Monday, 24 September 2012

Home made grape juice (and natural wine)

One of the best alternatives to wine, especially at breakfast, is decent grape juice. It also goes brilliantly with muesli.

Inspired by a friend while picking grapes this is my version.

1. Pick some organic grapillons with the permission of the vigneron. Grenache or Carignan from Mas Gabriel are perfect. Grapillons are small bunches from later flowering and are less sweet than ripe bunches. More importantly, vignerons don't generally pick them as their unripe green tannins makes red wine bitter.

2. De-stem the grapes in a clean bowl. Fingers are good at this.

3. Blend the grapes in a blender. This is quick but aggressive - quite a few skin tannins will be extracted.
For a gentler approach try treading them with your feet.

4. Sieve into a bowl. The juice can then be bottled (used plastic mineral water bottles or similar are ideal) and stored in the fridge.

The remaining skins, pips and stalks can be spread on the vineyard, although technically they should be left in a designated place to be collected by the local distillery.

Note that following has not been attempted by the author.

To make a natural wine use ripe grapillons and after step 4 just allow the juice to ferment. You don't need to add anything else as I'm told it won't be natural, although bio yeast nutrients are acceptable. Using a closed glass fermentation vessel like a demijohn should reduce the risk of the fermentation going wrong.

The above makes deep rosé, although rosé from Carignan will look like red wine.

To make a deeper red wine wine delay step 4 by a couple of weeks but be careful not to over extract. For white try white grapillons. For sparkling wine simply use a pressure proof bottle and omit the fridge bit of step 4.

Bon chance.

Wednesday, 19 September 2012

Pressing matters

This is the first time I've seen a pneumatic or membrane press in action. A team of 8, including me, took 7 hours without a lunch break to pick a full load of 30 hl. Whole bunches of Terret, mainly blanc with some gris, go on a conveyor to fill the press from the top. After a 2.5 hour cycle juice for around 2,000 bottles had been extracted.

Regis Pichon (Domaine Ribiera) and Emile Heredia (Domaine des Dimanches) load the conveyor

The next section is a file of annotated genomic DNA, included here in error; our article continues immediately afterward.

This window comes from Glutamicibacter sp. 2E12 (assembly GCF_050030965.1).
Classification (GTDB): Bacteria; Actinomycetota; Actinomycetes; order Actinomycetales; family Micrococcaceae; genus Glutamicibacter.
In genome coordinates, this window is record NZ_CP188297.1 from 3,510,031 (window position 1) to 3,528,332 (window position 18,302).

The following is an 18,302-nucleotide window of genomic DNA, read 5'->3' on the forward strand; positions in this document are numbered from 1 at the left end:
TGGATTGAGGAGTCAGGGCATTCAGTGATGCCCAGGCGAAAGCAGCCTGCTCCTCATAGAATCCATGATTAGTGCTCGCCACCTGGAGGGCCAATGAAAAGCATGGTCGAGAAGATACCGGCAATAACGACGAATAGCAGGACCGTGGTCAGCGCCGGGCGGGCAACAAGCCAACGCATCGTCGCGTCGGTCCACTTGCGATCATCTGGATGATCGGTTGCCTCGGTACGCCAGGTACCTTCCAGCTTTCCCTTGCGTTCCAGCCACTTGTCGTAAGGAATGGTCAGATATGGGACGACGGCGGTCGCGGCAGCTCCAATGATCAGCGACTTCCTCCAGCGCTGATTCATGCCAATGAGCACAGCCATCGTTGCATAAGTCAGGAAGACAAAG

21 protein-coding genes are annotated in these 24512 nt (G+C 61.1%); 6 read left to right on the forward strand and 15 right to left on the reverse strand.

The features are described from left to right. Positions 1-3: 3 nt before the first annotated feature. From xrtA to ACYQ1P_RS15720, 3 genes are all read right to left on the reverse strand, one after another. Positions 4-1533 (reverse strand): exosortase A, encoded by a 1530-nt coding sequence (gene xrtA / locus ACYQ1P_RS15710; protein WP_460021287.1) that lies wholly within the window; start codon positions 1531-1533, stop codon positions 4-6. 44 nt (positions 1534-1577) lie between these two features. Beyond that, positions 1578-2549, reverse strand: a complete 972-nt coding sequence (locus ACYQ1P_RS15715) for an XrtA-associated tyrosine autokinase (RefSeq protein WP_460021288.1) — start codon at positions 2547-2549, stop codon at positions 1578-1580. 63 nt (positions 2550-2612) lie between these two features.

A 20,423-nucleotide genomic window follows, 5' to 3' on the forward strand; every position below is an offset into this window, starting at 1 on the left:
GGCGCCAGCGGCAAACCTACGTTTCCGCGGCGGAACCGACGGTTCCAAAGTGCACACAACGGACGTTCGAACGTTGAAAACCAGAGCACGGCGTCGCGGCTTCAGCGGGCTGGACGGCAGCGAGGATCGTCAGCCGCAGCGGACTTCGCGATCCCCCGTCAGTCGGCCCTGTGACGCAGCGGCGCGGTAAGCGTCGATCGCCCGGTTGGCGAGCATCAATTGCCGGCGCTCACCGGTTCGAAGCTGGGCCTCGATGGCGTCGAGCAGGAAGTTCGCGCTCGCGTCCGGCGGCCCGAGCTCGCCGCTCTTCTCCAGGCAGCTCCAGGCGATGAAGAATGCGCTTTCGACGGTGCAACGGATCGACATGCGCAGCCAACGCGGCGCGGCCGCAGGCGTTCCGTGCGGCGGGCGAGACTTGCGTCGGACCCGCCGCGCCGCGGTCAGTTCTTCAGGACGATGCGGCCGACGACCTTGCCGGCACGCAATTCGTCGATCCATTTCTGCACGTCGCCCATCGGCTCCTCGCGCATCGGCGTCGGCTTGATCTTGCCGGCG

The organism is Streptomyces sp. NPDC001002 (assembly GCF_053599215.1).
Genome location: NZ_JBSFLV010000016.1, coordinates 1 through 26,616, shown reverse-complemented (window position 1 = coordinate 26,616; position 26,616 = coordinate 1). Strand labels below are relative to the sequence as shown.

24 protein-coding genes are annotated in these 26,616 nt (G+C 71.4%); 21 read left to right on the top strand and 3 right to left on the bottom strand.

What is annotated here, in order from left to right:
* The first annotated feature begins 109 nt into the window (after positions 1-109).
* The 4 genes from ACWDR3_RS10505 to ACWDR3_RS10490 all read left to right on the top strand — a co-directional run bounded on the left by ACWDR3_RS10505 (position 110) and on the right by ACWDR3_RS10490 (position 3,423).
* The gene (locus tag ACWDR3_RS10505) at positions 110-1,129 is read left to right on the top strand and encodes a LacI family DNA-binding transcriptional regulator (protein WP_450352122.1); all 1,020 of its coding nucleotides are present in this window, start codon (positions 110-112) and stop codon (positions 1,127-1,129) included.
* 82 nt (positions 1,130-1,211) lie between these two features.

The machine is a cylinder that works by inflating a long membrane that gently presses the grapes against perforated ridges on the opposite side. The resulting juice collects in a tray underneath and is pumped away. For an excellent short explanatory video by Charles Simpson of Domaine Sainte Rose look here on YouTube.

David Caer (Clos Mathelisse) loads the press
The press is shared between several small wine makers in Aspiran, part of the Pézenas terrior. This model would cost over €20,000 even second hand so realistically isn't affordable for start-up vignerons.

The juice collects underneath and is pumped into a cuve.
For Domaine Ribiera this is the last harvest bar some minute quantities of late harvest Grenache and Clairette. Terret is a relatively late ripener, especially as most of these grapes were picked from north east facing parcels. The potential alcohol is just over 10% with plenty of acidity.

Sunday, 16 September 2012

Fons Sanatis Reds

I was so impressed last year with the Domaine Fons Sanatis B… d’Agniane 20.09 (a Vermentino) that on spotting some reds from the Domaine in a caviste I didn't hesitate to give them a punt.

Fons Sanatis Couderen 20.09 turns out to be Merlot and Cabernet Sauvignon. Had I known this my bias against producing a Bordeaux blend on such prime terroir would have vetoed the purchase.

Dark, brooding and concentrated without much Cabernet blackcurrent but plenty of classic Merlot fruitcake. Good acidity. Really quite hard tannins are prominent and coat the mouth. Challenging, or at least a shock, to drink on its own but with Merguez sausages laced with harissa followed by cheese it stood up and interplayed brilliantly. Not at all Bordeaux in style is has a herbal streak to it. I also couldn't detect any change to the wine the next day.

If I had another bottle I'd keep it years with the hope it would layer itself out, but I won't be buying any to lay down. Around 12€.

Another bottle in the selection was Senescal L’Art Amont 20.09 I took along to a vendanges lunch. The grape is Aramon, a variety that was once a monster yielding workhorse of the Languedoc. Today it's unheard of which is curious given that in 2008 there were 1719 Hectares of the stuff in the Hérault which amounts to 1.8% of the land under vine. By comparison this is comfortably more than Picpoul and Viognier. It's a hard wine (apparent unoaked) that reminded me of Vin de Table from early holidays in France back in the 1970s. This 2009 version eliminates the rustic and volatile characteristics of those days, but at 15€ is of course seriously priced. I look forward to trying it in slightly more analytical circumstances.